Friday, December 2, 2011

Bill Campion and the Englund Gambit 1.d4 e5!?

William Campion was one of those people who had a profound impact on my chess life. Bill was a typical club player who showed up regularly at the Chaturanga Chess Club, a few miles north of Philadelphia, Pennsylvania; Dan Heisman also played there. Bill and his friends played anyone they could. Bill beat the lower rateds and lost to the higher rateds. I played him myself in unrated or blitz games from time to time.

Don't confuse my friend William Campion with the much stronger American international correspondence player named William R. Champion. I plan to show my ICCF game vs Champion in this blog, which was played in a different tournament at a later date.

One day I showed Campion my hand written analysis and games on the Blackmar-Diemer Gambit. Bill took them and entered them into his computer. Then he ran nice printouts and gave them to me. That whole process was much more difficult back in the 1980s. He was a great encouragement to me. Campion was a champion in my book. Thanks again!

From that point on, I started what would become the Blackmar-Diemer Gambit Keybook. At first I set up the 700 games format for my own use and enjoyment. In 1989 I contacted Bob Long of Thinkers' Press; he agreed to publish my first book. I spent three years writing it. It first appeared in print in February 1992. The USCF listed it as its 4th best selling chess book for 1992.

I got paired against Campion in my USCF Golden Knights postal event 88N12. Since I played postal chess against people from all 50 states and 30 countries, it was rare to play someone from my own little chess club. Kinda cool though. I continued my boldness with an Englund Gambit that ended up being sort of a reversed BDG Teichmann.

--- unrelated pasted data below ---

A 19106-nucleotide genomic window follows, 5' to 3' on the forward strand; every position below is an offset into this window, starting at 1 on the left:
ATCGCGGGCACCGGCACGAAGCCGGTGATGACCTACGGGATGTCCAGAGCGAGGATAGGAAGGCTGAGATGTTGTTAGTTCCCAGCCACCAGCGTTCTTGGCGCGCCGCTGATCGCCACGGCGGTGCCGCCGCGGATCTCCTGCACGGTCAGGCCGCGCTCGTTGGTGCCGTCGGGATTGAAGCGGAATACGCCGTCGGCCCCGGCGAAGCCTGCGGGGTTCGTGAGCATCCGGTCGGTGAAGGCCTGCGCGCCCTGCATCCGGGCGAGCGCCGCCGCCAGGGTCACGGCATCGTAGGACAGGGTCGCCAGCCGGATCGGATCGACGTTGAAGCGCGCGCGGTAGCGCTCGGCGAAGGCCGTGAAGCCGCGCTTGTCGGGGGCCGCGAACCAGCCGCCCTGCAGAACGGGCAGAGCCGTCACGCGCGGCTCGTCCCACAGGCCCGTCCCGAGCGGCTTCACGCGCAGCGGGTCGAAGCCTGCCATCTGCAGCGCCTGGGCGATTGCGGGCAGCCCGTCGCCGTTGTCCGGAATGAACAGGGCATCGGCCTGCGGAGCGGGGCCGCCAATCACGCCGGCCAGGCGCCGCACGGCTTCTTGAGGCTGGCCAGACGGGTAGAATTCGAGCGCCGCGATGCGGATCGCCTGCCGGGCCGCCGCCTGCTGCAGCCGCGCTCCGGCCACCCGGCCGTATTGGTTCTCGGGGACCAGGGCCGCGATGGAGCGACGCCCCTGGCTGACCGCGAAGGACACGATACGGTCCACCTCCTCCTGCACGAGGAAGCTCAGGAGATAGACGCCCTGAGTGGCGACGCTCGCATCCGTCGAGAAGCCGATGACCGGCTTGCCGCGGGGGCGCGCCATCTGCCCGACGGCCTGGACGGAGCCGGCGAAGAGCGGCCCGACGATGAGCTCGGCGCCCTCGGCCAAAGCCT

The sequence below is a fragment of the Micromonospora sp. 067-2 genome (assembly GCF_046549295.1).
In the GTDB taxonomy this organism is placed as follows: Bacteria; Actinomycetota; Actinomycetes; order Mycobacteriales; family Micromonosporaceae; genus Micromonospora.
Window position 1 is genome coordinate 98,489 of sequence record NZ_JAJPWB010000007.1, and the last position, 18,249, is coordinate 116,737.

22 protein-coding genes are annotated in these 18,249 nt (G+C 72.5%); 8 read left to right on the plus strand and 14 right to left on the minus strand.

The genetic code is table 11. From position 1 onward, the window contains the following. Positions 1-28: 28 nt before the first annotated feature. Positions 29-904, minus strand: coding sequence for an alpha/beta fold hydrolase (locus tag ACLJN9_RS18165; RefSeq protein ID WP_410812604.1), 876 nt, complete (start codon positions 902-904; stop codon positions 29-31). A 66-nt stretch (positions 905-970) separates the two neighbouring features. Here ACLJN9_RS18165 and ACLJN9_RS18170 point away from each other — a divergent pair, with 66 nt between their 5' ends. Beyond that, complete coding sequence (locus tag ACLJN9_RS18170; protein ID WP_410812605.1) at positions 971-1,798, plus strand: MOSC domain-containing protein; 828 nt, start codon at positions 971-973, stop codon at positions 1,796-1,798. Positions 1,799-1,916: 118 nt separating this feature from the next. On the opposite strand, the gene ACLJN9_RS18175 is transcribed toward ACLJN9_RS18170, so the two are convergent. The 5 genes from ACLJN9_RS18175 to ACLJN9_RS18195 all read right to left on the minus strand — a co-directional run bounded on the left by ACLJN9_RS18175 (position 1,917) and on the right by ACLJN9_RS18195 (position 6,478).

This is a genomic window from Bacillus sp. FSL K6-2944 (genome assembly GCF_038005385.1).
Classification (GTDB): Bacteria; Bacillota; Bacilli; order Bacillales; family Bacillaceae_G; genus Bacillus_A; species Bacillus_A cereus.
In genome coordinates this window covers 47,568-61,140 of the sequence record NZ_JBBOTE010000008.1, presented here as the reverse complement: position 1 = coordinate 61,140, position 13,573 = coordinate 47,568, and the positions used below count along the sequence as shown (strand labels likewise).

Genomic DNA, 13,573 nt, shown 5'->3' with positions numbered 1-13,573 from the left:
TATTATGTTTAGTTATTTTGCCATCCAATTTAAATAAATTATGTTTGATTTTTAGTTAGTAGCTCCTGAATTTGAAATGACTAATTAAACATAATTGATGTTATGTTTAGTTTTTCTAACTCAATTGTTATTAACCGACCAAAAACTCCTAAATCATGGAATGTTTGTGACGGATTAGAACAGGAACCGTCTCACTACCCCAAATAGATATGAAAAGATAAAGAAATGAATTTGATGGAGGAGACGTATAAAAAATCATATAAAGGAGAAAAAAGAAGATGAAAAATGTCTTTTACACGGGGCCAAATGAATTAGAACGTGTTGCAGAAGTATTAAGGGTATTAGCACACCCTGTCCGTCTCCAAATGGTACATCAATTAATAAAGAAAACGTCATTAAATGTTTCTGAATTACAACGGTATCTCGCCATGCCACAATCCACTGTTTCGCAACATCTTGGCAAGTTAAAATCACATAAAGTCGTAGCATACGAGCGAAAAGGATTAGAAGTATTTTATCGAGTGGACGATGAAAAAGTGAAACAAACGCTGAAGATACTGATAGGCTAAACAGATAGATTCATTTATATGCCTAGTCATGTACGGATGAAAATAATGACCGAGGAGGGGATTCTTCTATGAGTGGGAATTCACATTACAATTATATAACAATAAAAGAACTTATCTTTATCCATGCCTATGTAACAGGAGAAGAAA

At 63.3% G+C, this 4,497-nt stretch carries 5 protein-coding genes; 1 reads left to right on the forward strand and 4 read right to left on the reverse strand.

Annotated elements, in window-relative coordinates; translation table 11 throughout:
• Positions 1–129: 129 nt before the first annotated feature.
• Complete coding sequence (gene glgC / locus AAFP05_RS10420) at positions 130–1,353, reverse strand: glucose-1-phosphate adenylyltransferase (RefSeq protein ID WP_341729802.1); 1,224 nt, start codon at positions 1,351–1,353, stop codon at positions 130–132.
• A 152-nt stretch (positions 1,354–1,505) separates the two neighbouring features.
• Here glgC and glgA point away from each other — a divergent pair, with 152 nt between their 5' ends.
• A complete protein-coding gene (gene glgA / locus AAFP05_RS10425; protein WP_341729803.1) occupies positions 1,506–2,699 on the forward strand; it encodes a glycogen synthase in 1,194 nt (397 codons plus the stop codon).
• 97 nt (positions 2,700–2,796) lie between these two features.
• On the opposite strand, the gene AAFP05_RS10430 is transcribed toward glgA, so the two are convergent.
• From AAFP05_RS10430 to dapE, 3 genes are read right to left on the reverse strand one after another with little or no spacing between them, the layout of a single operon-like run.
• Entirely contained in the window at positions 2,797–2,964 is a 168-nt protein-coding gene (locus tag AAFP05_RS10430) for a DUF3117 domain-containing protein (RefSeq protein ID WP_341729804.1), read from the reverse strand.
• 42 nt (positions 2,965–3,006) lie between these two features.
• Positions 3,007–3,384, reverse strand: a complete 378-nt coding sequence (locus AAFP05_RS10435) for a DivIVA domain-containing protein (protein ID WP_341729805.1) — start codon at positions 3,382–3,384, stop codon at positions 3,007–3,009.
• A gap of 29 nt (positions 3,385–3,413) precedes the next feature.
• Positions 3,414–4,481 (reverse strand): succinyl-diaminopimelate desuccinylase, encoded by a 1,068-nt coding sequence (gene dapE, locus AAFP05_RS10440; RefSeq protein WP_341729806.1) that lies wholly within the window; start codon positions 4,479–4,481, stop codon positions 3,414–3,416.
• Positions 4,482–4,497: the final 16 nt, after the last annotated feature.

Campion-Sawyer, corr USCF 88N12 1988 begins 1.d4 e5 Englund Gambit 2.dxe5 f6 Soller Variation 3.Nf3 Nc6 4.exf6 Nxf6 This becomes a sort of reversed BDG, but a move behind in development. Black has compensation for about half a pawn, but he is down a full pawn. 5.c4 White fights for control of the d5 square. 5...Bc5 6.Nc3 d6 7.Bg5!? White has two other excellent choices which give him an advantage. [7.Bf4; 7.e3] 7...0-0 8.e3 h6! This is the thematic approach in the BDG Teichmann after 5.Nxf3 Bg4 6.h3! 9.Bf4 [9.Bxf6 Qxf6 with compensation for the gambit pawn.] 9...g5 10.Bg3 Bg4 Black is ahead in development. 11.h4 Nh5! 12.hxg5 Nxg3 13.Qd5+ Kh8? [13...Kg7! 14.gxh6+ Kh8 15.fxg3 Nb4!=/+] 14.Rxh6+ [14.fxg3! Nb4 15.Qe4 Bf5 16.Qh4 Bxe3 17.Qxh6+ Kg8 18.g4!+- and White would be winning.] 14...Kg7 15.fxg3 [15.Bd3 Nf5 16.Bxf5 Bxf5=/+] 15...Nb4 16.Qd1? [16.Qe4! is a better idea. 16...Bf5 17.Qh4 Bxe3 18.Nd5 Nxd5 19.cxd5 Qe7 20.Re6 Bxe6 21.Qh6+ with some possible perpetual checks.] 16...Bxf3? [16...Qe7!-/+] 17.gxf3? [17.Qb1!!+- threatening mate wins!] 17...Qxg5 18.Re6 Rae8 19.Rxe8 Rxe8 20.Ne4 [20.e4 doesn't help. 20...Qxg3+ 21.Kd2 Qf4+ 22.Ke1 Rh8-+] 20...Rxe4 Obvious and good. 21.Kf2 Here I announced mate in three: 21...Qxe3+ 22.Kg2 Qg1+ 23.Kh3 Qh1# 0-1


Copyright 2011 Tim Sawyer. Click here for my latest blog post. sawyerte@yahoo.com

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